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If you’ve applied for a U.S.-based job at finance giant Wells Fargo since Oct. 31, you probably haven’t been asked about your current or previous salary.
Not coincidentally, that’s the same day New York City banned employers from asking job applicants about their salary history. Companies as large as Wells Fargo are reacting to New York’s law and similar measures around the country by overhauling their hiring process.
Wells Fargo as of Halloween stopped asking about current or past salary in all external hiring in the U.S., Diana Rodriguez, senior vice president of corporate communications for the financial services company, told Bloomberg Law in an email. She said the company is committed to “fair and equitable compensation,” diversity and inclusion, and to meeting requirements in the Big Apple as well as other jurisdictions with existing or pending legislation on salary history inquiries.
New York City’s law prohibits employers from asking candidates about what they earned in previous positions until after the employer extends a job offer. Similar laws have gone into effect recently in other jurisdictions.
The intent is to reduce the impact of historical pay discrimination on women and minorities. If a person’s future pay is always to be determined at least in part by what she was paid in the past, the thinking goes, she will never catch up from having been underpaid to begin with.
Few would argue with the principle of equality of opportunity, but the legal mandate does pose a challenge for employers big and small to change the way they’ve always done things. For example, Sara Whitman, managing director and chief culture czar at New York City-based strategic communications firm Peppercomm, has had to retrain senior managers to ask candidates about their “salary requirements” instead of their salary history. They also have to tell recruiters to be sure not to ask the forbidden question, she told Bloomberg Law.
This change has encouraged candidates to ask for more money than the market is offering, she said, “so we have had to be more shrewd in how we negotiate.” In only one or two cases, however, candidates have gotten overconfident and made such a high request that Peppercomm had to reject it out of hand, she said.
Very few people at Peppercomm would have asked job candidates their salary history even before the new New York City law, Whitman said, but “the minute we heard this was going into effect, we stopped asking about salary history.”
For Natasha Bowman, president and founder of talent management firm Performance ReNEW, employers that have developed a compensation strategy based on the roles they are recruiting for shouldn’t be affected by New York City’s law.
“I look at the role and the responsibilities of the position, and what a qualified candidate looks like, and the market data” resulting from those factors to develop a compensation offer, Bowman told Bloomberg Law. “Therefore, it should not matter what they have made previously.”
Bowman said that to avoid wasting an interview on someone who expects more than you can pay, it is still legitimate to ask the candidate about his or her salary expectations.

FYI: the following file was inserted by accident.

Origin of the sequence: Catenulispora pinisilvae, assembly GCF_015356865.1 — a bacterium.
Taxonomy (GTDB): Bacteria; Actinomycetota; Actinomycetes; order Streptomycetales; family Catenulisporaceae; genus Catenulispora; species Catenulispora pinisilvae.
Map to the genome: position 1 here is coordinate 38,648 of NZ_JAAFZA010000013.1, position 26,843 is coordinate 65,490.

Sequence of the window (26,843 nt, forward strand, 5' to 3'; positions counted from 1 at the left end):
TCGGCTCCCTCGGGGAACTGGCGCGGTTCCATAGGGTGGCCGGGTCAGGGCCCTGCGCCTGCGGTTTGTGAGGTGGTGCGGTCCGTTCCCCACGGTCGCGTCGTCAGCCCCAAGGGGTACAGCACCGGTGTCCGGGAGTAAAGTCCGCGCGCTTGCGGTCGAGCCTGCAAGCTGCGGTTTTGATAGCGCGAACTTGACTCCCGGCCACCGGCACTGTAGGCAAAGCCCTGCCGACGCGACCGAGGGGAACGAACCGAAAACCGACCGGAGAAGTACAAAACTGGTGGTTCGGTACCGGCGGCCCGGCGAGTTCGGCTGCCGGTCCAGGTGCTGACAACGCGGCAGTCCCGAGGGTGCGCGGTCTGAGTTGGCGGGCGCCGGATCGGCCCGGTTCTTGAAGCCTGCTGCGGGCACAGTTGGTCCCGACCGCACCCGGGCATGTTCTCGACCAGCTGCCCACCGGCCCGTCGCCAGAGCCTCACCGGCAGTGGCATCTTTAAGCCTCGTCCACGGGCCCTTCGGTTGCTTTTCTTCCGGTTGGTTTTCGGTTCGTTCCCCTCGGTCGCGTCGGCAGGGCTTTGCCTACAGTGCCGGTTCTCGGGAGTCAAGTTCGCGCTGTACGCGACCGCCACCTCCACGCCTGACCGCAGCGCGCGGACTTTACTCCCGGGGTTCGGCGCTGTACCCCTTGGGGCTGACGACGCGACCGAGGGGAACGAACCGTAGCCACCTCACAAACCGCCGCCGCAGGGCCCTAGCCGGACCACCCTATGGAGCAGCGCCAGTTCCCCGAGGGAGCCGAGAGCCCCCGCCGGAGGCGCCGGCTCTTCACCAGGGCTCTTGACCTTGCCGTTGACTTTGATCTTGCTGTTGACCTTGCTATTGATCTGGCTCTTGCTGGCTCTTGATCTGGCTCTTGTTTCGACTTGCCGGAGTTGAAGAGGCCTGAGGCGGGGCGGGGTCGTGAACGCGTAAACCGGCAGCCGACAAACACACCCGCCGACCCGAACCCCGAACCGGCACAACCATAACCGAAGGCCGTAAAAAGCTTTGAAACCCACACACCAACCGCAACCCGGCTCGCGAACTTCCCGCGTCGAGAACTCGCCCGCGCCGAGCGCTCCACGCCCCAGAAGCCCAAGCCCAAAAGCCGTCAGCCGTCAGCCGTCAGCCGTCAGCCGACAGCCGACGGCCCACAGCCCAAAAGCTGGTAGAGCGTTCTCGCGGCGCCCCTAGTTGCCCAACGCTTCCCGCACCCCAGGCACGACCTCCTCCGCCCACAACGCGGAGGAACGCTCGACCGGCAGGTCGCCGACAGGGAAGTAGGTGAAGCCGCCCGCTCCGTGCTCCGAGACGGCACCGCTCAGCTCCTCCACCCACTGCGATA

The law also allows candidates to volunteer their salary information, Bowman noted.
Laws against salary history inquiries are spreading, and the national implications are considerable.
California-based HireRight, a background-check firm, has turned off the salary history question on its online platform for all clients nationwide, Dawn Hirsch, chief human resources officer, told Bloomberg Law. Clients can ask to turn it back on, but only 1 percent do so, she said.
California is set to adopt its own ban on salary history inquiries. Starting Jan. 1, employers in the Golden State won’t be able to seek applicants’ salary history, although applicants can voluntarily disclose their pay history.
Not asking is “a best practice to help address gender pay inequity. Employers realize it’s a trend that’s catching on,” Hirsch said.
HireRight has taken salary history out of its own applicant tracking system and is removing it from hiring managers’ training materials, Hirsch said. The result of these laws is to put pressure on employers to develop “tight and accurate” compensation ranges and present them to candidates upon request in jurisdictions that require them to do so, she said.
The Big Apple may be way out in front of the pack in some ways.
“The New York City law is really, really broad about how it would prevent an employer from inquiring about salary history,” in that it bars employers from searching public records for a job candidate’s salary history, Neoma Ayala, special counsel in Hackensack, N.J.-based law firm Cole Schotz’s litigation and employment law departments, told Bloomberg Law. Ayala’s firm is mainly management-side but does some employee-side work.
“There can be really stiff penalties” for noncompliance with the New York City law, she said, and the statute also allows a private cause of action, meaning employers can face civil litigation.
It “remains to be seen” whether the law will have its intended effect of reducing pay inequity, Ayala said, pointing out that factors like unconscious bias also come into play.
To contact the reporter on this story: Martin Berman-Gorvine in Washington at firstname.lastname@example.org
Copyright © 2017 The Bureau of National Affairs, Inc. All Rights Reserved.
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